When versions of Senate Bill 4 were introduced in early February of this year, the so-called “anti-sanctuary cities” bill raised may questions and fears for immigrant members of the San Marcos community.
The legislation requires sheriffs and officers to comply with federal immigration authorities and prohibits local law enforcement from adopting policies that would impede inquiries of a person’s immigration status who is arrested or detained. Authorities who violate could face fines, a Class A misdemeanor, or potential jail time.
Some residents, however, fear that regardless of citizenship, SB 4 will allow local and state law enforcement to racially profile persons of color, specifically those of Hispanic decent that comprise nearly 38 percent of San Marcos citizens.
Ruben Becerra, former San Marcos mayoral candidate and owner of Gil’s Broiler and Dixie Cream Donuts, said the implications of SB 4 are bad for business.
“The point is, there is a lot of people that will be affected negatively by that potential [of being arrested or detained] and that’s scary enough for people to stay home, and when they stay home, I don’t have customers,” Becerra said. “Just to cherry pick people of color and add an additional layer of scrutiny is not right.”
Although the implications of the bill may create a chilling effect among the immigrant community, local activist groups are using their voice for those that don’t have one.
Karen Munoz, activist and co-founder of the grassroots organization Mano Amiga, organized “know your rights” training meetings and informative pamphlets after the ICE raids in Austin earlier this year.
“After the ICE raids in Austin, I texted my friend about it and we decided other members of the community must be concerned, so a few days later we organized a meeting at Centro with about 20 community members to figure out a plan moving forward,” Munoz said. “From there we set up “know your rights” trainings to inform the public and we also set up a hotline to connect people to other resources as well. We took what Austin is doing with Grassroots Leadership and tried to make it more specific to San Marcos.”
Other members of the community share a different perspective of the law’s intent.
Naomi Narvaiz, a member of the Republican Party of Texas and Hispanic immigrant herself, expressed her belief that the implementation of SB 4 is necessary to preserve the American way of life.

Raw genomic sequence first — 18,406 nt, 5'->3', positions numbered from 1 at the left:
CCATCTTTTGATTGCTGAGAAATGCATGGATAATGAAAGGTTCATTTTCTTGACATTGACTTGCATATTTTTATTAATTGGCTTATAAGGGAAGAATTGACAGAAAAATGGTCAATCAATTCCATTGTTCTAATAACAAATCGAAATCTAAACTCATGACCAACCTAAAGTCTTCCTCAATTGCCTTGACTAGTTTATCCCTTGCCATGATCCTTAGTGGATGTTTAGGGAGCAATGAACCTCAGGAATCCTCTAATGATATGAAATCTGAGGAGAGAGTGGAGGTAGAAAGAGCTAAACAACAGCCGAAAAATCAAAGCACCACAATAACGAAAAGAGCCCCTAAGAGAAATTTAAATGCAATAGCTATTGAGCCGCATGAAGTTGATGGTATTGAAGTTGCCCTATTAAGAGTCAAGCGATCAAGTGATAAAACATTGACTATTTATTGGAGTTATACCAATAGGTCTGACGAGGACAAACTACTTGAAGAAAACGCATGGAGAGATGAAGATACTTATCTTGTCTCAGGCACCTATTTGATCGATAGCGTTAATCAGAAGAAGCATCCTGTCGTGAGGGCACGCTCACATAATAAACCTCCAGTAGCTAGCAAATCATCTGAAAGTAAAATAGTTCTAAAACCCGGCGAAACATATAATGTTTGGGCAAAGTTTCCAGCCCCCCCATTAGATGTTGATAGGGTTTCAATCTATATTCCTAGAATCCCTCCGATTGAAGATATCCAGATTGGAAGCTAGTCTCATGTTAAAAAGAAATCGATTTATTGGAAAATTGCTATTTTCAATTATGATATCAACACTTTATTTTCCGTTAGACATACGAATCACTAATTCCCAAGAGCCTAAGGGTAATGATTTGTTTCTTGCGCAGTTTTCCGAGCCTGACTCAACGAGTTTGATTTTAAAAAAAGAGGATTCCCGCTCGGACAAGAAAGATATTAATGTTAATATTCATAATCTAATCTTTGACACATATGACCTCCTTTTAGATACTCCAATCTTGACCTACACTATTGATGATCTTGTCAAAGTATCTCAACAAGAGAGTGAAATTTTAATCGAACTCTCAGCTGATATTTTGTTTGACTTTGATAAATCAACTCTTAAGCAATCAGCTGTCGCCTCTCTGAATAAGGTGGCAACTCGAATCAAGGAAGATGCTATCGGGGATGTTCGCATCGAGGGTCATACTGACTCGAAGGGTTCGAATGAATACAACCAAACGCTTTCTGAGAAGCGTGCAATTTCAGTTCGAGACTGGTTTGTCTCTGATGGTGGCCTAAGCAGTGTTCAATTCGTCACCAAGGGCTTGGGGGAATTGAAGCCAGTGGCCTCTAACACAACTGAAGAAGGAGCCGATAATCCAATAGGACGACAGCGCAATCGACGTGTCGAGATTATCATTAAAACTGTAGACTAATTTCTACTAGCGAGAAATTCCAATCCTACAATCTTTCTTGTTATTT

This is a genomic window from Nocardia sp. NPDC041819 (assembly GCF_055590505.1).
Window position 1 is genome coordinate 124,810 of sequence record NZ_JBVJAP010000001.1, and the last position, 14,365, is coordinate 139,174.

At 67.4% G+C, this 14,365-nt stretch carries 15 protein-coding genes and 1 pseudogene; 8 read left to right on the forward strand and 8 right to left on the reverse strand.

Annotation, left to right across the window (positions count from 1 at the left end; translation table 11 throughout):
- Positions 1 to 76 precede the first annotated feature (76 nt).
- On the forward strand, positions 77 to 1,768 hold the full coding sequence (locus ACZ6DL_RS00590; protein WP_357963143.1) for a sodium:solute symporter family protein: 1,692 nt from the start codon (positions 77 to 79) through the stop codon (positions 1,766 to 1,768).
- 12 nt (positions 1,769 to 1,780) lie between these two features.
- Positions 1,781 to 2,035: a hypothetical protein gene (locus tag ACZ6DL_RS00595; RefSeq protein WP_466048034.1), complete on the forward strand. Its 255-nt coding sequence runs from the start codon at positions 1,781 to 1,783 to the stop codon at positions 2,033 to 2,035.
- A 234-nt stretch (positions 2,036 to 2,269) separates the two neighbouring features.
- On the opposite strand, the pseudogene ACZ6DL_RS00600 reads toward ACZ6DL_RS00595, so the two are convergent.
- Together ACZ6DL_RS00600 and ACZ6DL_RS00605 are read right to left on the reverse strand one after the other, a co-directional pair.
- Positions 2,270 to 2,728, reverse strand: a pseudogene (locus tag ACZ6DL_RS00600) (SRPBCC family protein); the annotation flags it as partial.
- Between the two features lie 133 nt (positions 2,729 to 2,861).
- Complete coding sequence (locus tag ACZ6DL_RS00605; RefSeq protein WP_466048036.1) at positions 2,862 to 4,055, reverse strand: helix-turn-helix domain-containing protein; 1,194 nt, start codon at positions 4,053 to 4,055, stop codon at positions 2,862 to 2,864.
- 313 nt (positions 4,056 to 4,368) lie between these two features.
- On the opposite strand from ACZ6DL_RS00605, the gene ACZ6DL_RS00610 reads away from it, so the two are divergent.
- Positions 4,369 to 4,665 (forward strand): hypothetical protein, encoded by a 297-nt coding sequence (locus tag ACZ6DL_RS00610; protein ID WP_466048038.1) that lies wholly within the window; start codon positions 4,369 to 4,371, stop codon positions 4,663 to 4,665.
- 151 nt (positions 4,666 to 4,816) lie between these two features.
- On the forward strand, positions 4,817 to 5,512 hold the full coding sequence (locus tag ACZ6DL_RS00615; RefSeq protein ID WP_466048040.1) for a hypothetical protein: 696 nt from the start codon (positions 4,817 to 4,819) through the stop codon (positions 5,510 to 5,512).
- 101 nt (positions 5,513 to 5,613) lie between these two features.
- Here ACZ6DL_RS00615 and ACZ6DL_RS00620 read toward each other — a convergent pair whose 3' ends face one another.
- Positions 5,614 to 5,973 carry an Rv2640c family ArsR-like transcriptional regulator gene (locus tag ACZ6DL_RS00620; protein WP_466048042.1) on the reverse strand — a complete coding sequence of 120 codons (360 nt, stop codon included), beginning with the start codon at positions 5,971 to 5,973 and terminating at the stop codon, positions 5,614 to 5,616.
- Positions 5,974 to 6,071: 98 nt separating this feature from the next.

“It is a shame what’s going on, but we cannot take any more people because if we take more, then our system here will fail,” Narvaiz said. “We need to get our home in order, then have people come over the legal way and pursue whatever dreams they have.”
Despite mounting public pressure, the San Marcos City Council delayed addressing the subject on the council’s agenda for several months.
On Aug. 15, after three hours of deliberation in a closed executive session, the council released a statement read by Mayor John Thomaides, unanimously agreeing that it would not be joining the lawsuit alongside Austin and other nearby municipalities, including Houston, Dallas and San Antonio, against SB 4.
The decision evoked strong reactions from the public and left many citizens unsatisfied with the council’s ruling.
Jordan Buckley, San Marcos resident, criticized the council for waiting three and a half months before making its decision public.
“It has taken you three months and sixteen days to address the most severe anti-immigrant and discriminatory law to take effect in our town, and today is the day that we bring it up,” Buckley said. “I ask you that if this body composition reflected that of our community, would we have had to wait three months to have this conversation?”
On Aug. 22, the city council called for a special meeting to consider filing an amicus brief, a legal document submitted to the court with the intent of influencing the court’s decision. The meeting concluded with a unanimous vote in favor of filing a brief in opposition of SB 4, 10 days before the law was scheduled to go into affect.
U.S. District Judge Orlando Garcia granted a preliminary injunction Aug. 30 to halt the implementation of certain aspects of the bill, yet his decision to halt the detainer provision was appealed by the U.S. 5th Circuit Court of Appeals in New Orleans Sept. 25.
The 5th Circuit Court ruled that parts of the legislation would go into effect, including the detainer provision that requires jail officials to honor detainer requests from federal law enforcement with the condition that jails do not need to comply if the person being detained can provide proof of lawful presence.
While the potential for full implementation of the law is still uncertain, the state’s appeal of Garcia’s rulings is scheduled for Nov. 6.